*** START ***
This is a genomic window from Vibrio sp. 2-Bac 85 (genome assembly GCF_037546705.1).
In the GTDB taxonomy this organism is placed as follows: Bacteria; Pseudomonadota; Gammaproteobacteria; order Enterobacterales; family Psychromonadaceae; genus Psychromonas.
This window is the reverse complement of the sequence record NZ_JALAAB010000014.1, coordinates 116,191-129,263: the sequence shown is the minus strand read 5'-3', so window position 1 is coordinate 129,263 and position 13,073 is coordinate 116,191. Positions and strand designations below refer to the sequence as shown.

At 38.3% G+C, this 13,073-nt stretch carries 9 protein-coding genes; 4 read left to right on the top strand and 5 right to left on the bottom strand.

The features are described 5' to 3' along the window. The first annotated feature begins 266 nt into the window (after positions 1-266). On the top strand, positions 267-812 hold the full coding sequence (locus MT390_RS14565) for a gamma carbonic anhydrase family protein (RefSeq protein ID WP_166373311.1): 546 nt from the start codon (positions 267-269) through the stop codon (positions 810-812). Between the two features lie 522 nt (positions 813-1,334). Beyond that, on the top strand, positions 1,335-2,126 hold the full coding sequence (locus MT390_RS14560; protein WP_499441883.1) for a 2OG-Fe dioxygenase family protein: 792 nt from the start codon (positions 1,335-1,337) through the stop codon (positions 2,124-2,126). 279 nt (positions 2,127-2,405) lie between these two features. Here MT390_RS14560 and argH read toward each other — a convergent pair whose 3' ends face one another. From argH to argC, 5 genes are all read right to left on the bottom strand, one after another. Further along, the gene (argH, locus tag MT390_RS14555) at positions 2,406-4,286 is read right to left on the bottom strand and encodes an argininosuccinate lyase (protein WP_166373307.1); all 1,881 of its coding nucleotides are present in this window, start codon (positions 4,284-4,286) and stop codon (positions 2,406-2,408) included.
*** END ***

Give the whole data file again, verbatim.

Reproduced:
This is a genomic window from Vibrio sp. 2-Bac 85 (genome assembly GCF_037546705.1).
In the GTDB taxonomy this organism is placed as follows: Bacteria; Pseudomonadota; Gammaproteobacteria; order Enterobacterales; family Psychromonadaceae; genus Psychromonas.
This window is the reverse complement of the sequence record NZ_JALAAB010000014.1, coordinates 116,191-129,263: the sequence shown is the minus strand read 5'-3', so window position 1 is coordinate 129,263 and position 13,073 is coordinate 116,191. Positions and strand designations below refer to the sequence as shown.

At 38.3% G+C, this 13,073-nt stretch carries 9 protein-coding genes; 4 read left to right on the top strand and 5 right to left on the bottom strand.

The features are described 5' to 3' along the window. The first annotated feature begins 266 nt into the window (after positions 1-266). On the top strand, positions 267-812 hold the full coding sequence (locus MT390_RS14565) for a gamma carbonic anhydrase family protein (RefSeq protein ID WP_166373311.1): 546 nt from the start codon (positions 267-269) through the stop codon (positions 810-812). Between the two features lie 522 nt (positions 813-1,334). Beyond that, on the top strand, positions 1,335-2,126 hold the full coding sequence (locus MT390_RS14560; protein WP_499441883.1) for a 2OG-Fe dioxygenase family protein: 792 nt from the start codon (positions 1,335-1,337) through the stop codon (positions 2,124-2,126). 279 nt (positions 2,127-2,405) lie between these two features. Here MT390_RS14560 and argH read toward each other — a convergent pair whose 3' ends face one another. From argH to argC, 5 genes are all read right to left on the bottom strand, one after another. Further along, the gene (argH, locus tag MT390_RS14555) at positions 2,406-4,286 is read right to left on the bottom strand and encodes an argininosuccinate lyase (protein WP_166373307.1); all 1,881 of its coding nucleotides are present in this window, start codon (positions 4,284-4,286) and stop codon (positions 2,406-2,408) included.